WASHINGTON (Reuters) - Two key senators introduced legislation on Thursday to extend numerous expired tax provisions, including measures on biodiesel and disaster assistance, as the April 15 tax filing deadline looms.
Senator Charles Grassley, a Republican who chairs the tax-writing Finance Committee, and Senator Ron Wyden, the ranking Democrat, introduced legislation that would temporarily extend nearly 30 tax provisions that expired in 2017 or 2018 and special tax provisions to address natural disasters.
“We’re in the middle of the filing season for 2018 tax returns, and taxpayers affected by these expired provisions need a resolution so they can file,” Grassley said, adding that he wants to “find a long-term resolution so we don’t have temporary tax policy.”
More than 50 groups representing diverse business, energy, transportation, real estate and agriculture sectors on Thursday wrote Congress asking it to address expired tax provisions, saying the uncertainly about the tax incentives “has threatened thousands of jobs in the U.S. economy.”
The bill would extend a $1.01 per gallon biofuel producer credit and a $1 a gallon tax credit for biodiesel.
The bill also would extend a tax credit for hydrogen fuel cell vehicles, a credit for alternative fuel vehicle refueling property and a tax credit for highway capable two-wheeled plug-in electric vehicles.
The National Biodiesel Board said producers “have counted on the credit to secure blending contracts and financing for plant expansions and upgrades... The uncertainty is already forcing producers to put plans for facility upgrades and expansions on hold.”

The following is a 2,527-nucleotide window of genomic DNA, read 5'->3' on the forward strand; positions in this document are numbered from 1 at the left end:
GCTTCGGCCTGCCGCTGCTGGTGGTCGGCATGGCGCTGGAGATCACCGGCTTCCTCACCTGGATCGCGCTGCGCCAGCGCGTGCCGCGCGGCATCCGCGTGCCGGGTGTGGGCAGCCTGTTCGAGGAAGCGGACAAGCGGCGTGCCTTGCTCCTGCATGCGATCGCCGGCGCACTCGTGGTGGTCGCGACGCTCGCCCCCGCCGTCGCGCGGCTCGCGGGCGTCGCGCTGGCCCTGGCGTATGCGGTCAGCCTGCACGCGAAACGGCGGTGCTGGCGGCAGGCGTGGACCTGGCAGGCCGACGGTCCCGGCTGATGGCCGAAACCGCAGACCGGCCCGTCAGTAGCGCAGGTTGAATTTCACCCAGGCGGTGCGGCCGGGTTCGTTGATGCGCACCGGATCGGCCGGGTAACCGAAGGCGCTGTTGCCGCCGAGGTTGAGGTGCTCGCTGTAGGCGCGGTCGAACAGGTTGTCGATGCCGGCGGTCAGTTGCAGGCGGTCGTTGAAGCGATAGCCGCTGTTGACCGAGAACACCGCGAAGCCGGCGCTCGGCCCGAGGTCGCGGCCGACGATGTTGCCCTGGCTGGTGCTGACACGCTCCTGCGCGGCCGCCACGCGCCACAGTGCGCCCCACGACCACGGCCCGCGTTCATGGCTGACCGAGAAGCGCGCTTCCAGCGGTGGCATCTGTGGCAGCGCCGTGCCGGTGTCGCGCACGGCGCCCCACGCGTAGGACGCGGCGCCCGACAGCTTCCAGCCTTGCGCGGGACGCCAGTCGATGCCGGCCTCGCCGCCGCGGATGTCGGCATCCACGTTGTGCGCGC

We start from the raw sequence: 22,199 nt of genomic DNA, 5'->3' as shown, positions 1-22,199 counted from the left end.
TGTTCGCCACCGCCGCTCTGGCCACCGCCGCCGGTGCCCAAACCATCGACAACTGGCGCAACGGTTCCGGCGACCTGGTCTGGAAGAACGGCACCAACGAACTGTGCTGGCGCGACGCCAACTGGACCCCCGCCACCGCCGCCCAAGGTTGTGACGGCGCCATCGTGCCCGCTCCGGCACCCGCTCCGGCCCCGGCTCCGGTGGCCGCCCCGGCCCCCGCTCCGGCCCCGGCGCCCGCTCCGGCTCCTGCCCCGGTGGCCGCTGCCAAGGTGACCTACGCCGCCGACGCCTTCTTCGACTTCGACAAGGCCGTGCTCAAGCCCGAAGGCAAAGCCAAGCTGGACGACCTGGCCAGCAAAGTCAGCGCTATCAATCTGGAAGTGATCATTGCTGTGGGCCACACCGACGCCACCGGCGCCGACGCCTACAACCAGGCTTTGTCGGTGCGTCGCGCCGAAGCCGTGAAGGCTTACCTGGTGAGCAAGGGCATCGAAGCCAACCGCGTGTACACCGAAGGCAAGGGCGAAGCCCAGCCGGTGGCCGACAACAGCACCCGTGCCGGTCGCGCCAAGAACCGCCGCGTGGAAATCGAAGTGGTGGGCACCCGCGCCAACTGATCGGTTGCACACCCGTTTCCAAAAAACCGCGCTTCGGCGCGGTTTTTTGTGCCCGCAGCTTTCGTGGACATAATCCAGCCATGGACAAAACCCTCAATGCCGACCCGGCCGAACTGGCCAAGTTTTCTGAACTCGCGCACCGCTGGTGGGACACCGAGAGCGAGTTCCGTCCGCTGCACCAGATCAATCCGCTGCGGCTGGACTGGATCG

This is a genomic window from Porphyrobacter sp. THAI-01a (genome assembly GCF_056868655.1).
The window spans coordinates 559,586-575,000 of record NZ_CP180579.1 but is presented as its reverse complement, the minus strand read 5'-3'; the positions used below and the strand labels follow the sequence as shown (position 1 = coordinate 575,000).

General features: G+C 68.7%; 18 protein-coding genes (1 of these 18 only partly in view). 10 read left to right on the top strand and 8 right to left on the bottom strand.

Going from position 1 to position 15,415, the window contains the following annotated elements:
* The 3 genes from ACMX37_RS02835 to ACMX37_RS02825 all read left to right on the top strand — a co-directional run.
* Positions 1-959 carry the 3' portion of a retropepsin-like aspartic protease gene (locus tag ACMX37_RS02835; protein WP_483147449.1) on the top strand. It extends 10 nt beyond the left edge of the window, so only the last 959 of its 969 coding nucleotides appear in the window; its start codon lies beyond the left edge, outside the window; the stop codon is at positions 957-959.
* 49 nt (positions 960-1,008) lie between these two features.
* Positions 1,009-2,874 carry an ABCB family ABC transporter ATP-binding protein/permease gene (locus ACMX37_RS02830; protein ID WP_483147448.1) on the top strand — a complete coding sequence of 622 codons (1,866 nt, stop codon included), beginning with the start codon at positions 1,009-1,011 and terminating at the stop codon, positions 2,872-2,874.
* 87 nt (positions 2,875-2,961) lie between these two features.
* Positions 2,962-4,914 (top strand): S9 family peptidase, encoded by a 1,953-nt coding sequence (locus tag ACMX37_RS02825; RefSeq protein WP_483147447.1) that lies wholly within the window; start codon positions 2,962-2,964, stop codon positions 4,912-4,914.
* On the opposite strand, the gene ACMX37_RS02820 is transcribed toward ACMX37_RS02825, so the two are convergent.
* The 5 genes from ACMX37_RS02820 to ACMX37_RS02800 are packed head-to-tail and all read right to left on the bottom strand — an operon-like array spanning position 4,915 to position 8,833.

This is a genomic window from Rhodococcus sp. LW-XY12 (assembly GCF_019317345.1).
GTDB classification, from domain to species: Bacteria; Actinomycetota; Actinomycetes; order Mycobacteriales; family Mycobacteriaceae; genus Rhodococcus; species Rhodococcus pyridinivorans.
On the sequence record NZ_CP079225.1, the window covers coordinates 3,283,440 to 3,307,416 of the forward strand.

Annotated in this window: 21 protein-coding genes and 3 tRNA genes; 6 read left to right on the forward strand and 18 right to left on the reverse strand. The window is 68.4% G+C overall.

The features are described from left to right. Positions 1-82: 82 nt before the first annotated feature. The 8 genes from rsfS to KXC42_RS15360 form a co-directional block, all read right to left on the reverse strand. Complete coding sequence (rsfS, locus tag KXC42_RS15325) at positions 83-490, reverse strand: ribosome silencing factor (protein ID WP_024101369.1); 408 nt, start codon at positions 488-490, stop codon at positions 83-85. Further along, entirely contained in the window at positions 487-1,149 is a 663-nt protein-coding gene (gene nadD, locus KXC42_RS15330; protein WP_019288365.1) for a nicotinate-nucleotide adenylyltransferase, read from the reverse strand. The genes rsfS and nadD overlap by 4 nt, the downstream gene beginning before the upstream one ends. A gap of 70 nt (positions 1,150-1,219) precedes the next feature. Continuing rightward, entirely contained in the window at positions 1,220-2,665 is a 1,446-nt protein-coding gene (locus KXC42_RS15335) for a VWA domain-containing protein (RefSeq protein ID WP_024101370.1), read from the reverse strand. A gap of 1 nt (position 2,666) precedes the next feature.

The measure would also extend credits for railroad track maintenance, three-year depreciation for young race horses, tax breaks for motorsports complexes and special expensing rules for some film, TV and theater productions.
It would also allow taxpayers to continue to deduct mortgage insurance premiums as interest.
The measure does not expand an existing $7,500 electric vehicle tax credit even as automakers press to extend it beyond current rules that phase out the incentive after an automaker hits 200,000 EV sales.
Wyden said it is “past time to kick the addiction to short-term tax policies, but until Congress is able to break this cycle for good, taxpayers deserve certainty.”
The bill extends disaster tax relief benefits for 2018, including rules allowing access to retirement funds and a credit for employee retention during business interruption.
The bill would also reinstate an excise tax of $0.09 per barrel on crude oil to fund the Oil Spill Liability Trust Fund.
Reporting by David Shepardson; Editing by Dan Grebler